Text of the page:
Open Energy Info (EERE)

Low Carbon Development Options Study Low Carbon Development Options Study Jump to: navigation, search Name Indonesia-ESMAP Low Carbon Country Studies Program Agency/Company /Organization Energy Sector Management Assistance Program of the World Bank Partner United Kingdom Department for International Development Sector Energy, Land Focus Area Energy Efficiency, Forestry Topics Background analysis, GHG inventory, Low emission development planning, Market analysis, Policies/deployment programs Website http://www-wds.worldbank.org/e Country Indonesia South-Eastern Asia References World Bank, ESMAP - Low Carbon Growth Country Studies - Getting Started[1] Overview "The Indonesia's study aimed to evaluate and develop strategic options to mitigate climate change without compromising the country's development

4

Energy for Sustainable Development: Policy Options for Africa | Open Energy  

Open Energy Info (EERE)

Energy for Sustainable Development: Policy Options for Africa Energy for Sustainable Development: Policy Options for Africa Jump to: navigation, search Tool Summary LAUNCH TOOL Name: Energy for Sustainable Development: Policy Options for Africa Agency/Company /Organization: United Nations Economic Commission for Africa Sector: Energy Focus Area: Renewable Energy, Economic Development, Energy Efficiency Topics: Co-benefits assessment, - Energy Access, Policies/deployment programs Resource Type: Publications Website: www.uneca.org/eca_resources/publications/unea-publication-tocsd15.pdf References: Energy for Sustainable Development: Policy Options for Africa[1] Overview "Over the last four decades, the gap between energy supply and demand in Africa has been growing. Projections by experts in the field forecast that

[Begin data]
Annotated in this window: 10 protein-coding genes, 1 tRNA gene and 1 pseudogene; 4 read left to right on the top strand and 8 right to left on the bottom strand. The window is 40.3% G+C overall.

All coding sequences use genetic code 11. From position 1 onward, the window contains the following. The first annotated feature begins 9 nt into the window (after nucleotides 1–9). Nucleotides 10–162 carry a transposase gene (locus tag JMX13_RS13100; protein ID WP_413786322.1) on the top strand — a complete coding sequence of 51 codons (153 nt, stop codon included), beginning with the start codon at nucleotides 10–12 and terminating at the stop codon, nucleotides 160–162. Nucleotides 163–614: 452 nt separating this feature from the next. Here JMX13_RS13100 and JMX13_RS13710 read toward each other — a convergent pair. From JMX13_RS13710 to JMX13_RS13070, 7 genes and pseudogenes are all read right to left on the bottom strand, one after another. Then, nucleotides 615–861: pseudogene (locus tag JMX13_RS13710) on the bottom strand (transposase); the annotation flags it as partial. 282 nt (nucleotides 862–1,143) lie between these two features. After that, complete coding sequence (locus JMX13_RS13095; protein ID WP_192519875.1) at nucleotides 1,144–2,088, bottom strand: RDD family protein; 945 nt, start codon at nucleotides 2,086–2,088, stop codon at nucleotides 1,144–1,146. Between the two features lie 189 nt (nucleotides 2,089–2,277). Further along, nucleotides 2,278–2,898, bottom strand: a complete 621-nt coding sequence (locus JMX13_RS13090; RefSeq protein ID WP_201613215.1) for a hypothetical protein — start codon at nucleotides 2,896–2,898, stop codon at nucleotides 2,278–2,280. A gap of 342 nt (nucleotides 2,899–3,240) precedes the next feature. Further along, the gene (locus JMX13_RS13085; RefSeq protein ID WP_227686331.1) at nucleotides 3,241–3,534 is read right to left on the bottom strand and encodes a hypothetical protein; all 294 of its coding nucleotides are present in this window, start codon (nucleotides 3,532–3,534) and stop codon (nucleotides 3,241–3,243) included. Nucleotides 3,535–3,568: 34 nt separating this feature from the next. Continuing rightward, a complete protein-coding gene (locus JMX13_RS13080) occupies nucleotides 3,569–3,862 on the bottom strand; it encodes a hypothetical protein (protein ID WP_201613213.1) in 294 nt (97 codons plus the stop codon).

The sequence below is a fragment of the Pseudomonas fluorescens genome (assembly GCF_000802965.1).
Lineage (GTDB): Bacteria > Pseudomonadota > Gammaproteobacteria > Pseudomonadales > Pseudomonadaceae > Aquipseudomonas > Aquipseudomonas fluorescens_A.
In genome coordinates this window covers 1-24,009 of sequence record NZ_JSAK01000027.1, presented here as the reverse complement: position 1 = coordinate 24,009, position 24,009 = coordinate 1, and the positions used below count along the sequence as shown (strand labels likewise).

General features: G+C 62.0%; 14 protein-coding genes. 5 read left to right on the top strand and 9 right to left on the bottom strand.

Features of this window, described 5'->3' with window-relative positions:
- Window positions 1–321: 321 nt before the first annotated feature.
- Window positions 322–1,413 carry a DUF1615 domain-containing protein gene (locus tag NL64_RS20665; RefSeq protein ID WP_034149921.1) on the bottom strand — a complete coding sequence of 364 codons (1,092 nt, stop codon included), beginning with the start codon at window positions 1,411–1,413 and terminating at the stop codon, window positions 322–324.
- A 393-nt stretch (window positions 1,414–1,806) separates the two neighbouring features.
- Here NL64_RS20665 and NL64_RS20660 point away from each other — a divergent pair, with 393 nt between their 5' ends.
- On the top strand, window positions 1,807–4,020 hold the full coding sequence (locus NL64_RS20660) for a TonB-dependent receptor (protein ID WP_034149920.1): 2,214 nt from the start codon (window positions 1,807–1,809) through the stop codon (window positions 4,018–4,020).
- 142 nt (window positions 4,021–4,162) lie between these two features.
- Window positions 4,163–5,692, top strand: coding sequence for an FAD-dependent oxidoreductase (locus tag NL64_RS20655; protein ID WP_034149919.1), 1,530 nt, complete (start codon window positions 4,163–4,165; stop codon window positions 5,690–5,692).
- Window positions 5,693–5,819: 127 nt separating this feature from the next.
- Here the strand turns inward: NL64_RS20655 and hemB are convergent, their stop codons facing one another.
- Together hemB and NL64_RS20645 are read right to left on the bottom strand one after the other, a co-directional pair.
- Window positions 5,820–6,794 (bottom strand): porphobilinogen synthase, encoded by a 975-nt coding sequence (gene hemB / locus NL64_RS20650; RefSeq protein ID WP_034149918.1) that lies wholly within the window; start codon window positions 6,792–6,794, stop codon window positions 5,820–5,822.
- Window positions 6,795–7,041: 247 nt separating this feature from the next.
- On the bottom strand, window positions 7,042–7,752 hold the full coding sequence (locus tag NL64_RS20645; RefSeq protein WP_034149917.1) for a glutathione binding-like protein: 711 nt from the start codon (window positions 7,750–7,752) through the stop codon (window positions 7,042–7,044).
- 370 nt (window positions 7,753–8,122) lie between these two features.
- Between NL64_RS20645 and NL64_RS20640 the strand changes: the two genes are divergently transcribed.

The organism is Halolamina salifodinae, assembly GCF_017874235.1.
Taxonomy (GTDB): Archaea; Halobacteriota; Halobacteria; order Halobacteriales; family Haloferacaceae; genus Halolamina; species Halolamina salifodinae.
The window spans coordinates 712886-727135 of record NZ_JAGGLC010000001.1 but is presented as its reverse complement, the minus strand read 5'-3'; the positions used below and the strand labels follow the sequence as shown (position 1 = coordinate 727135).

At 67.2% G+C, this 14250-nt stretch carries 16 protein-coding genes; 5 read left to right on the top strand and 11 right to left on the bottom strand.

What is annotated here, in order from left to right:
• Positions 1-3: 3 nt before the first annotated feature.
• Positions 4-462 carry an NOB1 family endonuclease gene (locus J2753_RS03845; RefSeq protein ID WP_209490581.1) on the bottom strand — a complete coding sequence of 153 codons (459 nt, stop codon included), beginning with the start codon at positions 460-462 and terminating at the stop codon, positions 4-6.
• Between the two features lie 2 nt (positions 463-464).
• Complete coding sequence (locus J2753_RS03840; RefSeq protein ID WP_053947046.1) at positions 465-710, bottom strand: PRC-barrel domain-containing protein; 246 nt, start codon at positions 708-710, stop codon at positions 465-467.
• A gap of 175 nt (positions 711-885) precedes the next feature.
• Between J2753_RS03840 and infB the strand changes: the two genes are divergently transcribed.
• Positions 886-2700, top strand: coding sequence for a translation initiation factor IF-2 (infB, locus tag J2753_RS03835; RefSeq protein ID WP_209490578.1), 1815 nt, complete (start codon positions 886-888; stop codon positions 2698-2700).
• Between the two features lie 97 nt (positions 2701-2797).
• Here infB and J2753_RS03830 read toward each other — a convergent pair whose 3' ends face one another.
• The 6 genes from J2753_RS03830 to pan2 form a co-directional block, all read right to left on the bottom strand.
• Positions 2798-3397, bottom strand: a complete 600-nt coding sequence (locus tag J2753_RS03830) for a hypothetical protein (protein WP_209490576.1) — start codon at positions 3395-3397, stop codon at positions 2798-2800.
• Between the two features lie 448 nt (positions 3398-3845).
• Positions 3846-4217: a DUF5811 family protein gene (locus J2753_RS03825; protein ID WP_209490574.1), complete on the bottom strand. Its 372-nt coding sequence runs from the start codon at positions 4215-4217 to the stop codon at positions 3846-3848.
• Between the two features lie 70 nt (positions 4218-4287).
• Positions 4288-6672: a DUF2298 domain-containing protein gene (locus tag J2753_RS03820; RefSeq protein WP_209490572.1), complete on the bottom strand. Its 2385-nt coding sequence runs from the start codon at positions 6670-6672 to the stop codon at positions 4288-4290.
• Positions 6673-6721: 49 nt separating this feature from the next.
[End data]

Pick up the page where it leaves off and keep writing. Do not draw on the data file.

5

Local Option Municipal Economic Development Act (Nebraska) | Department of  

Energy.gov (U.S. Department of Energy (DOE)) Indexed Site

Local Option Municipal Economic Development Act (Nebraska) Local Option Municipal Economic Development Act (Nebraska) Local Option Municipal Economic Development Act (Nebraska) < Back Eligibility Commercial Savings Category Alternative Fuel Vehicles Hydrogen & Fuel Cells Buying & Making Electricity Water Home Weatherization Solar Wind Program Info State Nebraska Program Type Bond Program Grant Program Loan Program Provider Economic Development This act gives local governments the option to provide direct and indirect assistance to business enterprises in their communities, whether for expansion of existing operations, the creation of new businesses, or the provision of new services, by the use of funds raised by local taxation when the voters of the municipality decide it is in their best interest. The act gives local governments broad freedoms to determine the specifics